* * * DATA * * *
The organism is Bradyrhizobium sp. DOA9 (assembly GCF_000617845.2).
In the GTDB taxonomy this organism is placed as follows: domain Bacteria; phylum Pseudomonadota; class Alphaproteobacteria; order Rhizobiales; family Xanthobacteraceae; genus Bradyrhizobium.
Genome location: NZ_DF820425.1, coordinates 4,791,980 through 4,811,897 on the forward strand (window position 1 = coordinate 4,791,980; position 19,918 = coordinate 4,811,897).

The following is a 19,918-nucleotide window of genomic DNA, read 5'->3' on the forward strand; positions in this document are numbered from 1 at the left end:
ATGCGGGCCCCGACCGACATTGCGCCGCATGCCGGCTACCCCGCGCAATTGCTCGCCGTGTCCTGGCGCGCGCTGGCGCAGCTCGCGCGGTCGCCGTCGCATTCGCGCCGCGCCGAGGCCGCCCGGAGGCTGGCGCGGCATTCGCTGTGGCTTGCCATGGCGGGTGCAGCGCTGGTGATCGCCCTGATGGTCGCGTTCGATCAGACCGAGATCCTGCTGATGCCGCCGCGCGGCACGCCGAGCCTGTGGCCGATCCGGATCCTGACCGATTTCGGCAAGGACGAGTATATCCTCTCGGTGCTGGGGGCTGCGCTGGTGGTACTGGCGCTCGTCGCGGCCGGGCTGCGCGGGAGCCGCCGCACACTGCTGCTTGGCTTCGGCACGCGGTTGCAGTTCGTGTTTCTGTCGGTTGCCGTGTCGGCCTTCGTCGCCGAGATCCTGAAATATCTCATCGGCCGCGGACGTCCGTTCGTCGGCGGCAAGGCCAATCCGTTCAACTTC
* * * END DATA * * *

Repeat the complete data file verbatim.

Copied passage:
The organism is Bradyrhizobium sp. DOA9 (assembly GCF_000617845.2).
In the GTDB taxonomy this organism is placed as follows: domain Bacteria; phylum Pseudomonadota; class Alphaproteobacteria; order Rhizobiales; family Xanthobacteraceae; genus Bradyrhizobium.
Genome location: NZ_DF820425.1, coordinates 4,791,980 through 4,811,897 on the forward strand (window position 1 = coordinate 4,791,980; position 19,918 = coordinate 4,811,897).

The following is a 19,918-nucleotide window of genomic DNA, read 5'->3' on the forward strand; positions in this document are numbered from 1 at the left end:
ATGCGGGCCCCGACCGACATTGCGCCGCATGCCGGCTACCCCGCGCAATTGCTCGCCGTGTCCTGGCGCGCGCTGGCGCAGCTCGCGCGGTCGCCGTCGCATTCGCGCCGCGCCGAGGCCGCCCGGAGGCTGGCGCGGCATTCGCTGTGGCTTGCCATGGCGGGTGCAGCGCTGGTGATCGCCCTGATGGTCGCGTTCGATCAGACCGAGATCCTGCTGATGCCGCCGCGCGGCACGCCGAGCCTGTGGCCGATCCGGATCCTGACCGATTTCGGCAAGGACGAGTATATCCTCTCGGTGCTGGGGGCTGCGCTGGTGGTACTGGCGCTCGTCGCGGCCGGGCTGCGCGGGAGCCGCCGCACACTGCTGCTTGGCTTCGGCACGCGGTTGCAGTTCGTGTTTCTGTCGGTTGCCGTGTCGGCCTTCGTCGCCGAGATCCTGAAATATCTCATCGGCCGCGGACGTCCGTTCGTCGGCGGCAAGGCCAATCCGTTCAACTTC